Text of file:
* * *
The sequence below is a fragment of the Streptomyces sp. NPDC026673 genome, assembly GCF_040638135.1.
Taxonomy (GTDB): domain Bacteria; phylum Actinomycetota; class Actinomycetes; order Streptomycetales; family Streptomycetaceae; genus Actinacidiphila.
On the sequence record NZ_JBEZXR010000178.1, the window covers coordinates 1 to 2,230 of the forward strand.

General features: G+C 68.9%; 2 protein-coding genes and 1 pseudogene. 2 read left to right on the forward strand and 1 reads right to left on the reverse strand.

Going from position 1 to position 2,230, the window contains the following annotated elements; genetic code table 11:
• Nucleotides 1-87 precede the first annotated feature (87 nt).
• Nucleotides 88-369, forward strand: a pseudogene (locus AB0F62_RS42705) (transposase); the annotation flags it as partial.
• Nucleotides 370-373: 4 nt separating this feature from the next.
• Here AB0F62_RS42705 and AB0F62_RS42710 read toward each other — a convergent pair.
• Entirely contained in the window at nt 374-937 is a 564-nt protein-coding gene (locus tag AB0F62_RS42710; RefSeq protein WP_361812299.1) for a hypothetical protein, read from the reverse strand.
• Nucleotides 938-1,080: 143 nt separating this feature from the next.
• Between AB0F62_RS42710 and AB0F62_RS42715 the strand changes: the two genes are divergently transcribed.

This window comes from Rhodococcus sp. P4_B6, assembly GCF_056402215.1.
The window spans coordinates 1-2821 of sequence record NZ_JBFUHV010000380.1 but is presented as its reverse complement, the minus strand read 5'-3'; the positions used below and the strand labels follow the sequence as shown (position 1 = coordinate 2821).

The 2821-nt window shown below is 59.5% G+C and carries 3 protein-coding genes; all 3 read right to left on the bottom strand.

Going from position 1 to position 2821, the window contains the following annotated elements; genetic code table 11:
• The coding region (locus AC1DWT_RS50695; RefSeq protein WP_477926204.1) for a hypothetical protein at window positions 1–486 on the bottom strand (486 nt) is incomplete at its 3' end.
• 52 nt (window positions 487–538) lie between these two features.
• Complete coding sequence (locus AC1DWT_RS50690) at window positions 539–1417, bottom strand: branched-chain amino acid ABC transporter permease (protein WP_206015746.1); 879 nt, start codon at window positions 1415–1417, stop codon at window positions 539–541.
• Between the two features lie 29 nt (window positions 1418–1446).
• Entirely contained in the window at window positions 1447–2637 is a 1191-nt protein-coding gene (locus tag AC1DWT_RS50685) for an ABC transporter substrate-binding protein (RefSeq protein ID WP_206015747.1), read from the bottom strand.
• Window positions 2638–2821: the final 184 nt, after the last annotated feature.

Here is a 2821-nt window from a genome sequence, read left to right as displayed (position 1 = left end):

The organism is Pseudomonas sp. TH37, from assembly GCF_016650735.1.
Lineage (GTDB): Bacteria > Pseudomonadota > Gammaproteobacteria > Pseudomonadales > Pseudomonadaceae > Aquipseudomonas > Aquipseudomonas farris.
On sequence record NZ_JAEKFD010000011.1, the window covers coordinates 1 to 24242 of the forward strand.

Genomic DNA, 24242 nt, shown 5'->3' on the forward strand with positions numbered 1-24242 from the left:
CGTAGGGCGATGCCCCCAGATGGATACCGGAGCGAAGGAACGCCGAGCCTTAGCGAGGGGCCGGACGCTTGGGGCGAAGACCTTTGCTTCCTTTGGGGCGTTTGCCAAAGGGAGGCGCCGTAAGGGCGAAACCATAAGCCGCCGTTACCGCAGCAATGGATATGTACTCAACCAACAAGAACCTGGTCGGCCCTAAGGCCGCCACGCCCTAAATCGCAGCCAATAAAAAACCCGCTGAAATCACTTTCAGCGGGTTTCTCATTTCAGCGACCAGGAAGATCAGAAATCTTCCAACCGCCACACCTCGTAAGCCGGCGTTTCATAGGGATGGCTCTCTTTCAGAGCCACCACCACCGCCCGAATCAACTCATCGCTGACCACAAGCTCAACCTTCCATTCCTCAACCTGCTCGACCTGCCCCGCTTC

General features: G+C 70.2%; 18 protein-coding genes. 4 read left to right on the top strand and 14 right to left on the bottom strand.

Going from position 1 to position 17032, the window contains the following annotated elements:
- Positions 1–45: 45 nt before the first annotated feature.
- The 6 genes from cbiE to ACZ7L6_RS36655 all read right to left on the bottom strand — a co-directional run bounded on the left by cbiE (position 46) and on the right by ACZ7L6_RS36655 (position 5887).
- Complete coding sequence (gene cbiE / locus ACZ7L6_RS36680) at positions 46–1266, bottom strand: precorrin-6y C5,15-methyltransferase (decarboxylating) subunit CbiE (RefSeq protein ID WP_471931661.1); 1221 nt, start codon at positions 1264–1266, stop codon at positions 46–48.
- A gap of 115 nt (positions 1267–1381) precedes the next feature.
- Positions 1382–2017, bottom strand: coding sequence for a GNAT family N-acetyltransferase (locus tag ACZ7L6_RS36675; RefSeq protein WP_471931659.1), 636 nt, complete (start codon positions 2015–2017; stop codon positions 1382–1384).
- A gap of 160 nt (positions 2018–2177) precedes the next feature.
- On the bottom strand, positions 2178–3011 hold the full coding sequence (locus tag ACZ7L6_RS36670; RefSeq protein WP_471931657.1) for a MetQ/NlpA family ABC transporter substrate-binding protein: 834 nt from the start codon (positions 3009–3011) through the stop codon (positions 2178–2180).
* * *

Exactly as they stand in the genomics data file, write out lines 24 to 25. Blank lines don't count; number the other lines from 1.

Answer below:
The organism is Pseudomonas sp. TH37, from assembly GCF_016650735.1.
Lineage (GTDB): Bacteria > Pseudomonadota > Gammaproteobacteria > Pseudomonadales > Pseudomonadaceae > Aquipseudomonas > Aquipseudomonas farris.